When I arrived at the weigh in, I felt like I had somewhere between 11 and 12 pounds and was hoping for a top-10 finish. Hearing rumors around the weigh-in site and talking to some fellow anglers on the phone, I knew there were guys coming in with some nice fish. There was already one angler at the weigh in with 2 stud fish over 27”, a rumor of another angler with a 27” and 27.5” fish and also rumors of several guys with a 27” and a 25” fish. Being early to the weigh in is nice because you can talk to other anglers about their day, get caught up on the catch rumors and just hang out after a day on the water before the chaos of the weigh in begins.

When the scales opened, I stepped up to the table for the moment of truth. I usually weigh my fish with the boga so I have an idea of what I have but for whatever reason, today I didn’t. I put my smaller fish up first and he weighed in at 25”, 5.75 pounds. He was a little longer and a little more stout than I thought he was but knowing he definitely wasn't over the slot, I didn’t spend the time to get a good measurement on him. My larger fish weighed in at 27 1/8” and tipped the scales at 7.68 pounds, for a total of 13.43 pounds plus my live weigh in bonus for a total of 13.93 pounds. Wow! I thought I a 7 pounder and a 4-5 pounder so both of my fish exceeded my expectations.

Next is the worst part of weighing in early, the wait. My fish managed to hold up against the other anglers that came in the 27” and 25” fish and even held up against a pair of 27” fish that came in late in the weigh in. I stayed in 2nd place for the duration of the weigh in. Jason Blackwell weighed in early as well with a pair of solid redfish that totaled 15.20 pounds. When the scales finally closed at 4:30, it was a great feeling to know I held on to 2nd place behind Jason. Rounding out the top 3 was Sonny Mills with 13.63 pounds and 33 of the 70 kayak anglers weighed in fish with the top 16 taking home cash and prizes. Every participant who came to the weigh in took home a bag with some newly released bass assassin colors and other swag and there were many lucky raffle winners who took home prizes ranging from soft plastics to live well gear to a fillet table to a nice Castaway rod.

The Lone Star Kayak Series (http://www.lonestarkayakseries.com) is a great series of events run by kayak anglers for kayak anglers and I am really looking forward to the next event in October. I want to give a huge thanks to the LSKS staff and crew for their tireless work in making this series run smoothly. The sponsors who make the prize packages so sweet for the participants also deserve some big credit for beefing up the payouts with some great gear.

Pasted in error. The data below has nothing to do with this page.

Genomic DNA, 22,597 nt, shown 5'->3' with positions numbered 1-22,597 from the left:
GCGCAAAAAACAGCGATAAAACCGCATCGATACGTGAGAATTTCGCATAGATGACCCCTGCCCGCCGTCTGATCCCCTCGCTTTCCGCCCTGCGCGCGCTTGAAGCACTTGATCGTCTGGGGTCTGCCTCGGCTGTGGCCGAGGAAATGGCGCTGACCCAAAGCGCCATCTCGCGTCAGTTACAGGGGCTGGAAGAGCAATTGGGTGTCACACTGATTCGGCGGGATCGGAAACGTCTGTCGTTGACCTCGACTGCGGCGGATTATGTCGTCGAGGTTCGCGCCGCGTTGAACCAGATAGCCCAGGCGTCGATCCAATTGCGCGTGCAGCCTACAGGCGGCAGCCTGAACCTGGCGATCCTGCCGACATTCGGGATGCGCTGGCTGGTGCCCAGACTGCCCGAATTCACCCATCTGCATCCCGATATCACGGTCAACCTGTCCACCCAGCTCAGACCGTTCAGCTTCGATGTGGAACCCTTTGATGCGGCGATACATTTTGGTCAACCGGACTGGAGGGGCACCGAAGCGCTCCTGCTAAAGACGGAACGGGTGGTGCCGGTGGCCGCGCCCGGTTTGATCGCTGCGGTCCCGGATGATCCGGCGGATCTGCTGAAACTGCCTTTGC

Lastly, I want to send a huge thanks to Hook Spit Fishing Gear (http://www.hookspit.com) for hooking me up with the gear to get the job done. The Hook Spit Performance Rods are crazy good and withstand the abuse that kayak fishing our muddy oyster filled Texas marshes bring to these rods. When a fish decides he wants to run under your kayak when you are sitting in less than 12” of water, it takes a quality rod with the power to get him out but the finesse to keep him from coming unbuttoned and the TNT makes it happen. When it comes to chunking popping corks, it takes a rod with enough backbone to throw and aggressively pop the cork and the Zephyr Elite gets that job done better than any other rod I have used with popping corks. I carry both the Zephyr Elite and the TNT and both have put fish in my kayak and tournament prize money in my pocket this year. I truly believe in these rods. Most importantly, they are the best tools for doing what I love, chasing redfish in skinny water. I can’t thank Wade and his crew enough for the support and the gear. If you haven’t visited the Hook Spit store in League City, swing through and check it out. They have all the gear you need to catch your fish from the new Curado to the sweet 13 Fishing reels and also reels from many more top-notch companies and I can’t say enough about how awesome the Hook Spit Performance Rods are. They also have all of the soft plastics, jig heads, Gulp, and top waters you will need to coax the fish in to biting. It feels good to spend money at a local business over a big box store and their prices are on par with the big stores. Be sure to stop through the Hook Spit store!

Now on to the pictures:

Tagged the kayak with the neon Hook Spit logo:

The released 7-spot 23” redfish:

On the water selfie during my break paddling in:

Hoping the 27” fish would revive enough to weigh in alive. Sadly it didn’t work.

About to weigh in, Jason Blackwell in the blue shirt checking out my fish:

Plopping the first fish on the weigh in table:

The fish, I need to learn to hold them to make them look huge:

Prizes! 2nd place:

There is a Castaway rod under there too along with a Tailing Toads prize pack, cash, booze, and the trophy:

Top 3, Sonny Mills in 3rd, me in 2nd, and Jason Blackwell in 1st.

Posting Rules
You may post new threads
You may post replies
You may not post attachments
You may not edit your posts

BB code is On
Smilies are On
[IMG] code is On
HTML code is Off

All times are GMT -5. The time now is 10:46 PM.

Powered by vBulletin® Version 3.8.8
Copyright ©2000 - 2020, vBulletin Solutions, Inc.
Resources saved on this page: MySQL 15.79%
vBulletin Optimisation provided by vB Optimise (Pro) - vBulletin Mods & Addons Copyright © 2020 DragonByte Technologies Ltd.
vBulletin Security provided by vBSecurity v2.2.2 (Pro) - vBulletin Mods & Addons Copyright © 2020 DragonByte Technologies Ltd.
Copyright 2019
© 2013 Noreast Media, LLC | Terms of Service | Contact Us | Advertise